Iraq can face serious problems later in the year if the United States does not renew an exemption for Iraq from its sanctions to buy Iranian gas.
The bank through which Iraq pays for Iranian gas imports to power its grids said Tuesday it would stop processing payments if a crucial U.S. sanctions exemption expires next month.
"We'll stop. As simple as that," the head of Trade Bank of Iraq (TBI) Faisal al-Haimus told AFP.
That could be devastating for Iraq's crippled electricity sector, which has relied on Iran for about a third of its supply and comes at a time of heightened U.S.-Iran tensions.
Washington slapped tough sanctions on Iran's energy sector in 2018 but has granted Iraq a series of temporary waivers over the last 15 months to allow it to buy gas from Tehran.
Baghdad pays for the imports by depositing Iraqi dinars into an account at the state-owned TBI, which Iran is technically allowed to use to purchase non-sanctioned goods.
But if Iraq's waiver is not renewed next month, TBI would stop processing payments, Haimus said. The U.S. has so far not indicated if it intends to renew the waiver.
"If the waiver ended, of course TBI will not pay for any gas or deal with any Iranian entity over gas or electricity. Absolutely," he said.
"As a bank, the most important thing we have is that we are compliant (with international regulations). That's why people trust us," the chairman added.
Any entity that deals with institutions or countries that are blacklisted by the U.S. could be slapped with secondary sanctions, which restrict its access to US dollars.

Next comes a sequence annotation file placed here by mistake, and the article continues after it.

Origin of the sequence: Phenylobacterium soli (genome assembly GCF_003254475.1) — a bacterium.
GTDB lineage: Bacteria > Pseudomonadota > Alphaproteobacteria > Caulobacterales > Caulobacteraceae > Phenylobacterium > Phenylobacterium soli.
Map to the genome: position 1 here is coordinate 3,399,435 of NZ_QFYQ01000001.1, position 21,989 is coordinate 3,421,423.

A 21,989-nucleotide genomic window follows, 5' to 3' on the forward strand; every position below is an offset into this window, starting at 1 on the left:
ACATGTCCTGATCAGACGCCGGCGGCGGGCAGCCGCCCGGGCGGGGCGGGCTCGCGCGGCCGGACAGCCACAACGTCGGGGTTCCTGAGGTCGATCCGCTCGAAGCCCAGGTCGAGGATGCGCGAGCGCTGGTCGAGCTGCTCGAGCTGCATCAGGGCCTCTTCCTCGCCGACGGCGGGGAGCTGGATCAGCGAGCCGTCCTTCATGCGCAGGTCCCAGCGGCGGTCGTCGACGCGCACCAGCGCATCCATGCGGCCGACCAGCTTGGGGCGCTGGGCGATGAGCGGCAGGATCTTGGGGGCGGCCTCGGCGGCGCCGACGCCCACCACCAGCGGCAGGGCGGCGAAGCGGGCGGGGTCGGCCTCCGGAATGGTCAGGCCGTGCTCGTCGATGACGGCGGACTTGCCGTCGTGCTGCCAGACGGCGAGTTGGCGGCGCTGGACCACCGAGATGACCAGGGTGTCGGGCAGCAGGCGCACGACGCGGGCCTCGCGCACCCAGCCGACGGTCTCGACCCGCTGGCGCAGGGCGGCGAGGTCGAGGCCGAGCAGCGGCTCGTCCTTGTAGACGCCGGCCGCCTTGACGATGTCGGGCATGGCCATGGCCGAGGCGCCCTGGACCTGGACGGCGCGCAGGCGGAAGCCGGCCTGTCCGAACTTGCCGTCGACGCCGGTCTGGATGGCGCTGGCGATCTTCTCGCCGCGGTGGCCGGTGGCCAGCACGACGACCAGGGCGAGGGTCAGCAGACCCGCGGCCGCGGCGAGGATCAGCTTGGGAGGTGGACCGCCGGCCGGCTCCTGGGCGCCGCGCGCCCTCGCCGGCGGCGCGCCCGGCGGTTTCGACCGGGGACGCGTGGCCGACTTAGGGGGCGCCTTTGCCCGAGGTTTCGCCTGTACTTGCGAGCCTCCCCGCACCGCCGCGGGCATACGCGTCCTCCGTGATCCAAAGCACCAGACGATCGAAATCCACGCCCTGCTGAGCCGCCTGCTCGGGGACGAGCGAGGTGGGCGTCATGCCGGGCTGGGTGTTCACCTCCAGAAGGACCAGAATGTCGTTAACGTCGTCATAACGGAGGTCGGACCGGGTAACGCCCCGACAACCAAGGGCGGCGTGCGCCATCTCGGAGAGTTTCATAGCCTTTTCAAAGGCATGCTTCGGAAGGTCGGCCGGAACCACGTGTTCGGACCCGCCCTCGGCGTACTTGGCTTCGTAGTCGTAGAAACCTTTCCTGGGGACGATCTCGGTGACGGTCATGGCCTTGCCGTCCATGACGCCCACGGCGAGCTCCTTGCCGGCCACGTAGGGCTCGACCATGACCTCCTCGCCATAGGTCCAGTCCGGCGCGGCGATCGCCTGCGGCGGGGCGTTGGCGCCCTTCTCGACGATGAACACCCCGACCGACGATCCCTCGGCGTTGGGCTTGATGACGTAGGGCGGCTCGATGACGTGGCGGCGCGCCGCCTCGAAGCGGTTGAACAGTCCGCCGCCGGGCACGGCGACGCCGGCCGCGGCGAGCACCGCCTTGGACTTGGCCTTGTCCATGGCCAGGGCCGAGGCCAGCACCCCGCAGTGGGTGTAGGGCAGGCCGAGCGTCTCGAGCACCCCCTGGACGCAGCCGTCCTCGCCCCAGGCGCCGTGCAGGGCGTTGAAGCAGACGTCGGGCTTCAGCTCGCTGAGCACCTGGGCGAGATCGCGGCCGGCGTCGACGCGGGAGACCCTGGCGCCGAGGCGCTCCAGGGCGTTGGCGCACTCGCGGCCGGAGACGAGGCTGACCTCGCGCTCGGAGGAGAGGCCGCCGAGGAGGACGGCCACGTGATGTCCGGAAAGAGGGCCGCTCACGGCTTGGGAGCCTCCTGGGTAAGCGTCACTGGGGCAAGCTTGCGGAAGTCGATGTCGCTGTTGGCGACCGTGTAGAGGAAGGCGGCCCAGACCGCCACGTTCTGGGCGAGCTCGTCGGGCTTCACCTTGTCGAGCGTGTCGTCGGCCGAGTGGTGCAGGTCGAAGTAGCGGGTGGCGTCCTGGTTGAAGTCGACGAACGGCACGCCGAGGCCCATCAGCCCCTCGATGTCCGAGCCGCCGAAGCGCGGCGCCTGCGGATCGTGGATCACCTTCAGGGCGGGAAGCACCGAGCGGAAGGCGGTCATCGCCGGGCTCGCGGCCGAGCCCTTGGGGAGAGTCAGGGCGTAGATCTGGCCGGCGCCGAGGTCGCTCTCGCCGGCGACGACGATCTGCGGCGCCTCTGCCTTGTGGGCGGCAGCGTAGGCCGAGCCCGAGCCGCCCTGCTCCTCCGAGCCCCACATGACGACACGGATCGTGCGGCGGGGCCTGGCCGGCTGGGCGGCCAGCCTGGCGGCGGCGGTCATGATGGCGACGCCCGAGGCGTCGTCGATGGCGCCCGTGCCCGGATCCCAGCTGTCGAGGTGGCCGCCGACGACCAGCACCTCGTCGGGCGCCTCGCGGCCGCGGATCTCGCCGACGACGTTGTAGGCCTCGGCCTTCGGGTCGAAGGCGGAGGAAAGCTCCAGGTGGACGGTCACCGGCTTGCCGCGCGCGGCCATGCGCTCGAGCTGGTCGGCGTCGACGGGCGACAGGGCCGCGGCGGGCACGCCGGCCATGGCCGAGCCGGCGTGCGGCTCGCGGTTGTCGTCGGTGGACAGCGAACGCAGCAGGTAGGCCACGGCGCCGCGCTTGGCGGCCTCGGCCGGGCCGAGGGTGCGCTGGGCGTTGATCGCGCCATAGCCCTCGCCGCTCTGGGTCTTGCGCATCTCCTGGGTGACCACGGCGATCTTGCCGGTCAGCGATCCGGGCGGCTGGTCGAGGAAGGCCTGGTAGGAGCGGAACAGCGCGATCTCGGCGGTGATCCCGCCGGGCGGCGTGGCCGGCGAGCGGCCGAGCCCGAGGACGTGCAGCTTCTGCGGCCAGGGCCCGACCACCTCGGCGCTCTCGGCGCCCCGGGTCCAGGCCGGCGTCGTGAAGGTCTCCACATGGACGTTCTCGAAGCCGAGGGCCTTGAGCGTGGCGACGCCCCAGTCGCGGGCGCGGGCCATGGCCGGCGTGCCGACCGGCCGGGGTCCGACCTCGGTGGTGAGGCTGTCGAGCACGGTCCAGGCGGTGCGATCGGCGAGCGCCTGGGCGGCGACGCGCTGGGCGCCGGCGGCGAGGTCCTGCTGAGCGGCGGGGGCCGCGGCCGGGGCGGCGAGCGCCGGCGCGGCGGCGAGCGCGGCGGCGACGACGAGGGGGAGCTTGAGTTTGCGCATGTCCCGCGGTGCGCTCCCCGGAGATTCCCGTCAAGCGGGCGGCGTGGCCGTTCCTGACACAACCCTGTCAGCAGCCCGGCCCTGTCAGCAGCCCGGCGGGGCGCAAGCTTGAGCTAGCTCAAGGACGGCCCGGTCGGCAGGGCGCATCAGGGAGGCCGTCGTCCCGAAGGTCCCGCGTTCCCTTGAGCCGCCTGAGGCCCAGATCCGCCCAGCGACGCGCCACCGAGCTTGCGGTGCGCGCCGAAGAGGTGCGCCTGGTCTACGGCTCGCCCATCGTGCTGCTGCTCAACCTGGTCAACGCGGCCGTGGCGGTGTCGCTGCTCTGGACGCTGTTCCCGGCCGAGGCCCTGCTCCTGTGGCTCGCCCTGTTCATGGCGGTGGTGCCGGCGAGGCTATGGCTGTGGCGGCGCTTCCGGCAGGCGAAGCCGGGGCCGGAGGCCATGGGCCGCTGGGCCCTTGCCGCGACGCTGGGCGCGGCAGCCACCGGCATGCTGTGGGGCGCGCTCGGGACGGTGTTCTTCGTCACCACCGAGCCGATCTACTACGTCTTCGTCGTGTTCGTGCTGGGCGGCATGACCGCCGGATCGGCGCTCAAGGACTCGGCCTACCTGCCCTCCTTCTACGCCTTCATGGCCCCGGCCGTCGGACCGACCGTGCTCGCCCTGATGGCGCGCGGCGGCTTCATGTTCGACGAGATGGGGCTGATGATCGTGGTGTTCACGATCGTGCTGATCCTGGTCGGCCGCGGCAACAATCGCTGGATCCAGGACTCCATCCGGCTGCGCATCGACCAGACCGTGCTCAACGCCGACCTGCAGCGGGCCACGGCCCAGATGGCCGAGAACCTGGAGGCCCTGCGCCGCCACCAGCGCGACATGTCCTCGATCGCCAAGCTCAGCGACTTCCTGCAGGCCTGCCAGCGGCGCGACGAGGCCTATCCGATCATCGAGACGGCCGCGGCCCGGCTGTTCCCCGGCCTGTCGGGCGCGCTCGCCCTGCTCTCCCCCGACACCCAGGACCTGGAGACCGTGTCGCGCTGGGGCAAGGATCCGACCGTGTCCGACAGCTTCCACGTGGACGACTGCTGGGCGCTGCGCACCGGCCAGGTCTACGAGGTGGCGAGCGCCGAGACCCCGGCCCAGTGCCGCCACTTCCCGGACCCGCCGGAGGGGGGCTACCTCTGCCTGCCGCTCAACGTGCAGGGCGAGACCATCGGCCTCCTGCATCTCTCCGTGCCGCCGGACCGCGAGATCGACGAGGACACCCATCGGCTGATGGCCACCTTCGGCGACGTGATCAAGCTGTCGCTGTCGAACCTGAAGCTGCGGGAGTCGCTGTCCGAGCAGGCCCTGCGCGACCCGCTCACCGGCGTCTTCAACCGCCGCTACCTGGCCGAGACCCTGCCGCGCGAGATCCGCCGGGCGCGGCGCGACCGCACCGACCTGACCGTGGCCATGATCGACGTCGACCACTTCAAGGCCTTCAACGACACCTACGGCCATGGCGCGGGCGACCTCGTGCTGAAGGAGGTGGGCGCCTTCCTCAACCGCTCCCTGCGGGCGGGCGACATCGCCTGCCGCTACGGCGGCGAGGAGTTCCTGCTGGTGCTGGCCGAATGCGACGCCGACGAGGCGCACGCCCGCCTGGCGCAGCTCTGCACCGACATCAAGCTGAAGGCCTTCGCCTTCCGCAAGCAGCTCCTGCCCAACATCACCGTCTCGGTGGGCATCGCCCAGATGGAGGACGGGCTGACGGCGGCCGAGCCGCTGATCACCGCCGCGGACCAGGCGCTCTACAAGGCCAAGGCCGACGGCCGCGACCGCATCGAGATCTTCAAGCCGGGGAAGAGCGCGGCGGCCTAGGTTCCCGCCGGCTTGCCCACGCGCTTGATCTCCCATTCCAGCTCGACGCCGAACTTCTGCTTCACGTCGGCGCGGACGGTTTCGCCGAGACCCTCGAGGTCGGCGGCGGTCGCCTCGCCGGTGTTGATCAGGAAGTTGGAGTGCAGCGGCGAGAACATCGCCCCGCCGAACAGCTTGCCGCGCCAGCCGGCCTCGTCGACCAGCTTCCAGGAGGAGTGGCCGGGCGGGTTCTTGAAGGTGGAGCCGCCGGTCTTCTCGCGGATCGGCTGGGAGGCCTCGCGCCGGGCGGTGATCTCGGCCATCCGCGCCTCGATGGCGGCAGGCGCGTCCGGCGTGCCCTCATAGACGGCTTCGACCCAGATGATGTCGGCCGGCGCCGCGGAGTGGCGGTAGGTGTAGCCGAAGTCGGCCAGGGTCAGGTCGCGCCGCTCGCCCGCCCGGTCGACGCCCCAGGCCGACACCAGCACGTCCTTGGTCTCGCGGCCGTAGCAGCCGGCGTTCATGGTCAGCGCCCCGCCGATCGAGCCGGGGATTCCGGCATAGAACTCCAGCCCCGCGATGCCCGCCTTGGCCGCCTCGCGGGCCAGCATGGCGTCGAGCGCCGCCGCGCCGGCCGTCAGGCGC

The waiver protected Iraq from such sanctions, allowing it to continue importing about 1,400 MW of electricity and 28 million cubic meters (988 million cubic feet) of gas from Iran.
However, recently Iranian gas supplies to Iraq has sharply declined, apparently due to lack of supply by limited Iranian production and high domestic demand in winter months.
In the meantime, Iran and Iraq agreed on a payment scheme in line with U.S. regulations: a TBI account in Iraqi dinars.
As of last year, Iraq had an outstanding bill of around $2 billion for previous gas and electricity purchases, according to Iranian Oil Minister Bijan Zangeneh.
Haimus declined to disclose how much had been paid into the account or how much was still owed but told AFP that "disputes" meant Iran had not been able to actually access the money.
"A few payments were made according to this mechanism, but the problem is that handling this money was not possible," he said.
Iraq fears being swept up in the spiraling tensions between Iran and the US, both allies of Baghdad
Earlier this month, Iraq's parliament voted in favor of ousting foreign troops -- including some 5,200 US forces -- following a U.S. drone strike near the Baghdad airport that killed top Iranian general Qassem Soleimani and a key pro-Iran Iraqi militia leader.
Outraged by the vote, U.S. President Donald Trump threatened to impose sanctions "like they've never seen before" on Iraq if US troops were forced out.
The US then informed Iraq that it was considering blocking Baghdad's access to a US-based account where Iraq keeps oil revenues that contribute 90 percent of the national budget.